Huge source of PCBs removed

from Milwaukee River

The dredging of 140,000 cubic yards of contaminated sediment from Milwaukee’s Lincoln Creek and the Milwaukee River channel removed the largest source of toxic PCBs in the river, which will reduce contaminant concentrations in fish.


Historic pollution contaminated parts of the Milwaukee River estuary with PCBs and other toxins that pose health threats to aquatic organisms, wildlife and humans. The contaminated sediments prompted warnings urging people to limit their consumption of fish caught in the river; the pollutants also were the main reason the Milwaukee River estuary was listed as a Great Lakes Area of Concern. In 2008, state and federal agencies began working on a plan to clean up the contaminated river bottom sediments, which were located in Milwaukee and nearby Glendale. The first phase of the cleanup, completed in January 2012, removed nearly 10,000 dump trucks of contaminated material that contained 5,000 pounds of polychlorinated biphenyls (PCBs) and 4,000 pounds of polyaromatic hydrocarbons (PAHs). Crews also restored native fish and wildlife habitat where the cleanup took place, stabilized stream banks and re-shaped the bottom of the river channels. More dredging could take place after scientists complete a study characterizing the extent of contaminated sediments remaining in the river and creek. Any cleanup activities resulting from that study would take place in 2013.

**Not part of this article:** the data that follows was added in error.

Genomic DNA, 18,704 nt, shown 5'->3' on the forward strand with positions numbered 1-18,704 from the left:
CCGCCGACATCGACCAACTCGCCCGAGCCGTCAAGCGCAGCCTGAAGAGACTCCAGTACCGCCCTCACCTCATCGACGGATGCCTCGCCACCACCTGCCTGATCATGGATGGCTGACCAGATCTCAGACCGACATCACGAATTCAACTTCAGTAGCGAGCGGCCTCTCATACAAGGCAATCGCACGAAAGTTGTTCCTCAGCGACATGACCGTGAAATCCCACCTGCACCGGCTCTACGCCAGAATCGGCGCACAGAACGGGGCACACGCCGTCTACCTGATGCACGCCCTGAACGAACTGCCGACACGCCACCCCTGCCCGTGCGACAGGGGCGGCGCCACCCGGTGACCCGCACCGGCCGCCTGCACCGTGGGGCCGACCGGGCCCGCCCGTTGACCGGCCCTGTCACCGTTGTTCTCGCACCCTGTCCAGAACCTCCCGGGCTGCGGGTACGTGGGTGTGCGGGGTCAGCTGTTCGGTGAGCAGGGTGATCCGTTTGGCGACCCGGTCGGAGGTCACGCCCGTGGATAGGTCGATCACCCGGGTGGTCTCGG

Resource Challenges Addressed

  • Contaminated sediment
  • Fish consumption advisories
  • Loss of fish and wildlife habitat


Excavator on a barge in a river

Removing contaminated sediment, using a process like the one pictured here, has improved the health of the Milwaukee River. Credit: Lynn Vaccaro Michigan Sea Grant.

Results and Accomplishments

Removed about 140,000 cubic yards of sediment contaminated with polychlorinated biphenyls and polycyclic aromatic hydrocarbons.